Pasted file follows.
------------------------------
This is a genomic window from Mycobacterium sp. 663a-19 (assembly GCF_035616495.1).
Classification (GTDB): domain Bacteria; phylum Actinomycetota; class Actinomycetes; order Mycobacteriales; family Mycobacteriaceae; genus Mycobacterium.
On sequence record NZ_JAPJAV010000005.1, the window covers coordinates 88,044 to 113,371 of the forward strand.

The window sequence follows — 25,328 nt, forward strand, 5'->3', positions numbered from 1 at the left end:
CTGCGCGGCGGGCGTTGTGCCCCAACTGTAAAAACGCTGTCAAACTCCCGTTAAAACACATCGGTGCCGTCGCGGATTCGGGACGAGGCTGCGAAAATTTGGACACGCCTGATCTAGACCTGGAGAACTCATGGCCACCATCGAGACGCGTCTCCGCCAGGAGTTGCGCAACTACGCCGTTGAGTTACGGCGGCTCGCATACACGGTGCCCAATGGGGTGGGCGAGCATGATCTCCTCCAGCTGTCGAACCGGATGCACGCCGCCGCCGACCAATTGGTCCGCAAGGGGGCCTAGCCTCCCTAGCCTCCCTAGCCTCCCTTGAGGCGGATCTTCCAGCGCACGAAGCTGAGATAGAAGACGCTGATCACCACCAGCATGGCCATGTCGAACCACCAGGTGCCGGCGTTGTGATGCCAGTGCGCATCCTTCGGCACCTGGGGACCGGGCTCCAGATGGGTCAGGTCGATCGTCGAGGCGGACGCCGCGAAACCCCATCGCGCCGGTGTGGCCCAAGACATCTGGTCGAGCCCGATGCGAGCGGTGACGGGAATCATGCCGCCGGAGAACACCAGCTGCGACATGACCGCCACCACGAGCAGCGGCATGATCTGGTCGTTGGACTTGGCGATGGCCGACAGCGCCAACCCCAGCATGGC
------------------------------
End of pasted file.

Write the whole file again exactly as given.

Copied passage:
This is a genomic window from Mycobacterium sp. 663a-19 (assembly GCF_035616495.1).
Classification (GTDB): domain Bacteria; phylum Actinomycetota; class Actinomycetes; order Mycobacteriales; family Mycobacteriaceae; genus Mycobacterium.
On sequence record NZ_JAPJAV010000005.1, the window covers coordinates 88,044 to 113,371 of the forward strand.

The window sequence follows — 25,328 nt, forward strand, 5'->3', positions numbered from 1 at the left end:
CTGCGCGGCGGGCGTTGTGCCCCAACTGTAAAAACGCTGTCAAACTCCCGTTAAAACACATCGGTGCCGTCGCGGATTCGGGACGAGGCTGCGAAAATTTGGACACGCCTGATCTAGACCTGGAGAACTCATGGCCACCATCGAGACGCGTCTCCGCCAGGAGTTGCGCAACTACGCCGTTGAGTTACGGCGGCTCGCATACACGGTGCCCAATGGGGTGGGCGAGCATGATCTCCTCCAGCTGTCGAACCGGATGCACGCCGCCGCCGACCAATTGGTCCGCAAGGGGGCCTAGCCTCCCTAGCCTCCCTAGCCTCCCTTGAGGCGGATCTTCCAGCGCACGAAGCTGAGATAGAAGACGCTGATCACCACCAGCATGGCCATGTCGAACCACCAGGTGCCGGCGTTGTGATGCCAGTGCGCATCCTTCGGCACCTGGGGACCGGGCTCCAGATGGGTCAGGTCGATCGTCGAGGCGGACGCCGCGAAACCCCATCGCGCCGGTGTGGCCCAAGACATCTGGTCGAGCCCGATGCGAGCGGTGACGGGAATCATGCCGCCGGAGAACACCAGCTGCGACATGACCGCCACCACGAGCAGCGGCATGATCTGGTCGTTGGACTTGGCGATGGCCGACAGCGCCAACCCCAGCATGGC